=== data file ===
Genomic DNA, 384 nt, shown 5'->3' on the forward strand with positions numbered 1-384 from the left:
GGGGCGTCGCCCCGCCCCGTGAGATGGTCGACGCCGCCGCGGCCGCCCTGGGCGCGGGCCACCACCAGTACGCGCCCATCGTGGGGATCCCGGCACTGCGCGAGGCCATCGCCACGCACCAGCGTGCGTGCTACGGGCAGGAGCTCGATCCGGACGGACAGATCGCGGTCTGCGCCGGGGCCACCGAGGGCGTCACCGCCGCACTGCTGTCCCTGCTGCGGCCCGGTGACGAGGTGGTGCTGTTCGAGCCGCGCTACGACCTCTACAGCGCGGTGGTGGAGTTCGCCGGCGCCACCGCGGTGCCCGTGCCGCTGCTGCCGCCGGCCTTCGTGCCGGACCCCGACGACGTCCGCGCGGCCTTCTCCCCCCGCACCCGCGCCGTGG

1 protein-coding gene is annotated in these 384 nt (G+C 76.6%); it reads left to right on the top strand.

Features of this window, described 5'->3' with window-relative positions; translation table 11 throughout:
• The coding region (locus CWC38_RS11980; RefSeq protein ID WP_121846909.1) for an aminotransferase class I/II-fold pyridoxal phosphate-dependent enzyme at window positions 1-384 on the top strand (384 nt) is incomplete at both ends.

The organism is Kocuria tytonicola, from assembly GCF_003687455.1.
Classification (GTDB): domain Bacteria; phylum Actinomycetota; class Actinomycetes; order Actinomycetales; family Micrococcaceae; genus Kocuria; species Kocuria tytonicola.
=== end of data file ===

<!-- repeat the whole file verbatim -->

Genomic DNA, 384 nt, shown 5'->3' on the forward strand with positions numbered 1-384 from the left:
GGGGCGTCGCCCCGCCCCGTGAGATGGTCGACGCCGCCGCGGCCGCCCTGGGCGCGGGCCACCACCAGTACGCGCCCATCGTGGGGATCCCGGCACTGCGCGAGGCCATCGCCACGCACCAGCGTGCGTGCTACGGGCAGGAGCTCGATCCGGACGGACAGATCGCGGTCTGCGCCGGGGCCACCGAGGGCGTCACCGCCGCACTGCTGTCCCTGCTGCGGCCCGGTGACGAGGTGGTGCTGTTCGAGCCGCGCTACGACCTCTACAGCGCGGTGGTGGAGTTCGCCGGCGCCACCGCGGTGCCCGTGCCGCTGCTGCCGCCGGCCTTCGTGCCGGACCCCGACGACGTCCGCGCGGCCTTCTCCCCCCGCACCCGCGCCGTGG

1 protein-coding gene is annotated in these 384 nt (G+C 76.6%); it reads left to right on the top strand.

Features of this window, described 5'->3' with window-relative positions; translation table 11 throughout:
• The coding region (locus CWC38_RS11980; RefSeq protein ID WP_121846909.1) for an aminotransferase class I/II-fold pyridoxal phosphate-dependent enzyme at window positions 1-384 on the top strand (384 nt) is incomplete at both ends.

The organism is Kocuria tytonicola, from assembly GCF_003687455.1.
Classification (GTDB): domain Bacteria; phylum Actinomycetota; class Actinomycetes; order Actinomycetales; family Micrococcaceae; genus Kocuria; species Kocuria tytonicola.